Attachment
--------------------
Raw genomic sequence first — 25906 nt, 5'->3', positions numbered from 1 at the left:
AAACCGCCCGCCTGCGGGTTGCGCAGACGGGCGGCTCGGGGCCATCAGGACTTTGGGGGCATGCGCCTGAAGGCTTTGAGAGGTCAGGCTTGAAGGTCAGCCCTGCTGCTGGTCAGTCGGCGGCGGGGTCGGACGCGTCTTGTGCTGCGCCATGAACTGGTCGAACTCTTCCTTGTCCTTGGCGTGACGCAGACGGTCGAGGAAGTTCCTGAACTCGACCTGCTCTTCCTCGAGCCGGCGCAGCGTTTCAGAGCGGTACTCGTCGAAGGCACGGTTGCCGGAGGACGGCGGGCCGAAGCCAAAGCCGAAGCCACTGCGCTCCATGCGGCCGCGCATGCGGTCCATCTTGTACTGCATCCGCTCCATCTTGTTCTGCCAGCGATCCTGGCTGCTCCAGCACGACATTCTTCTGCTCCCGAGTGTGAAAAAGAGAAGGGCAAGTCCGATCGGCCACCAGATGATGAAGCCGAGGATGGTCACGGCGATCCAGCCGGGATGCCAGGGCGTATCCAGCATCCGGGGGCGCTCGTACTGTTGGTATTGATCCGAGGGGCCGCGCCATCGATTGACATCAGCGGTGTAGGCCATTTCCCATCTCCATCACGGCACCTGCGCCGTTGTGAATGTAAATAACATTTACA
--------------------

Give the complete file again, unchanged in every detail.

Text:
Raw genomic sequence first — 25906 nt, 5'->3', positions numbered from 1 at the left:
AAACCGCCCGCCTGCGGGTTGCGCAGACGGGCGGCTCGGGGCCATCAGGACTTTGGGGGCATGCGCCTGAAGGCTTTGAGAGGTCAGGCTTGAAGGTCAGCCCTGCTGCTGGTCAGTCGGCGGCGGGGTCGGACGCGTCTTGTGCTGCGCCATGAACTGGTCGAACTCTTCCTTGTCCTTGGCGTGACGCAGACGGTCGAGGAAGTTCCTGAACTCGACCTGCTCTTCCTCGAGCCGGCGCAGCGTTTCAGAGCGGTACTCGTCGAAGGCACGGTTGCCGGAGGACGGCGGGCCGAAGCCAAAGCCGAAGCCACTGCGCTCCATGCGGCCGCGCATGCGGTCCATCTTGTACTGCATCCGCTCCATCTTGTTCTGCCAGCGATCCTGGCTGCTCCAGCACGACATTCTTCTGCTCCCGAGTGTGAAAAAGAGAAGGGCAAGTCCGATCGGCCACCAGATGATGAAGCCGAGGATGGTCACGGCGATCCAGCCGGGATGCCAGGGCGTATCCAGCATCCGGGGGCGCTCGTACTGTTGGTATTGATCCGAGGGGCCGCGCCATCGATTGACATCAGCGGTGTAGGCCATTTCCCATCTCCATCACGGCACCTGCGCCGTTGTGAATGTAAATAACATTTACA